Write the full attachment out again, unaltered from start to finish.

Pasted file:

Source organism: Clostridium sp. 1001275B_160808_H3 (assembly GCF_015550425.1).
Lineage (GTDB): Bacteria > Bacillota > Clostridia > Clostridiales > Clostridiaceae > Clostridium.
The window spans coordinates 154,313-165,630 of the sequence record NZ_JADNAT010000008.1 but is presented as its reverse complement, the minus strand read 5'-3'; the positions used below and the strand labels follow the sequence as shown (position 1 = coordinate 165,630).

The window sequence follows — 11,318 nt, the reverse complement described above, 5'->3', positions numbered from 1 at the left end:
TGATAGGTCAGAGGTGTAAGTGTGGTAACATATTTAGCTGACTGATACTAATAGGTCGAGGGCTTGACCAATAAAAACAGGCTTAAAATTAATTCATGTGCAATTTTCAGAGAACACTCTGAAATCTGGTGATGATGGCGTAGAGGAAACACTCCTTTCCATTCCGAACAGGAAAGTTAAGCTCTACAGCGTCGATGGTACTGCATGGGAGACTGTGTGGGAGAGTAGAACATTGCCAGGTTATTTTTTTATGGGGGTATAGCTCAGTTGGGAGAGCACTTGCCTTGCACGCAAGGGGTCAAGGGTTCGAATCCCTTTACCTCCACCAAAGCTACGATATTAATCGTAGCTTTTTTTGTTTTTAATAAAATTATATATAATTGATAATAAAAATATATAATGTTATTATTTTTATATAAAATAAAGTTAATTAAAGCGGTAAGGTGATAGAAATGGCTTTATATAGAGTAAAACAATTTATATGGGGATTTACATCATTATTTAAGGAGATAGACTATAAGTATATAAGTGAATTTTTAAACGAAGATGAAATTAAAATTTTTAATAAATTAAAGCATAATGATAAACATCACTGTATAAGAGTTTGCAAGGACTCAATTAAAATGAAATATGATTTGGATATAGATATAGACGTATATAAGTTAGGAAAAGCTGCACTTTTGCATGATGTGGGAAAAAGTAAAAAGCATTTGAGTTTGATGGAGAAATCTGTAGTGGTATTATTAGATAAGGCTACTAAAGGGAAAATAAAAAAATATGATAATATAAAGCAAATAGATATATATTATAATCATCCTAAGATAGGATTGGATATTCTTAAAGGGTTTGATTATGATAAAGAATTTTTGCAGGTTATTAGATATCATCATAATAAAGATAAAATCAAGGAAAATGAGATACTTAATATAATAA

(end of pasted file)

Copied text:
Source organism: Clostridium sp. 1001275B_160808_H3 (assembly GCF_015550425.1).
Lineage (GTDB): Bacteria > Bacillota > Clostridia > Clostridiales > Clostridiaceae > Clostridium.
The window spans coordinates 154,313-165,630 of the sequence record NZ_JADNAT010000008.1 but is presented as its reverse complement, the minus strand read 5'-3'; the positions used below and the strand labels follow the sequence as shown (position 1 = coordinate 165,630).

The window sequence follows — 11,318 nt, the reverse complement described above, 5'->3', positions numbered from 1 at the left end:
TGATAGGTCAGAGGTGTAAGTGTGGTAACATATTTAGCTGACTGATACTAATAGGTCGAGGGCTTGACCAATAAAAACAGGCTTAAAATTAATTCATGTGCAATTTTCAGAGAACACTCTGAAATCTGGTGATGATGGCGTAGAGGAAACACTCCTTTCCATTCCGAACAGGAAAGTTAAGCTCTACAGCGTCGATGGTACTGCATGGGAGACTGTGTGGGAGAGTAGAACATTGCCAGGTTATTTTTTTATGGGGGTATAGCTCAGTTGGGAGAGCACTTGCCTTGCACGCAAGGGGTCAAGGGTTCGAATCCCTTTACCTCCACCAAAGCTACGATATTAATCGTAGCTTTTTTTGTTTTTAATAAAATTATATATAATTGATAATAAAAATATATAATGTTATTATTTTTATATAAAATAAAGTTAATTAAAGCGGTAAGGTGATAGAAATGGCTTTATATAGAGTAAAACAATTTATATGGGGATTTACATCATTATTTAAGGAGATAGACTATAAGTATATAAGTGAATTTTTAAACGAAGATGAAATTAAAATTTTTAATAAATTAAAGCATAATGATAAACATCACTGTATAAGAGTTTGCAAGGACTCAATTAAAATGAAATATGATTTGGATATAGATATAGACGTATATAAGTTAGGAAAAGCTGCACTTTTGCATGATGTGGGAAAAAGTAAAAAGCATTTGAGTTTGATGGAGAAATCTGTAGTGGTATTATTAGATAAGGCTACTAAAGGGAAAATAAAAAAATATGATAATATAAAGCAAATAGATATATATTATAATCATCCTAAGATAGGATTGGATATTCTTAAAGGGTTTGATTATGATAAAGAATTTTTGCAGGTTATTAGATATCATCATAATAAAGATAAAATCAAGGAAAATGAGATACTTAATATAATAA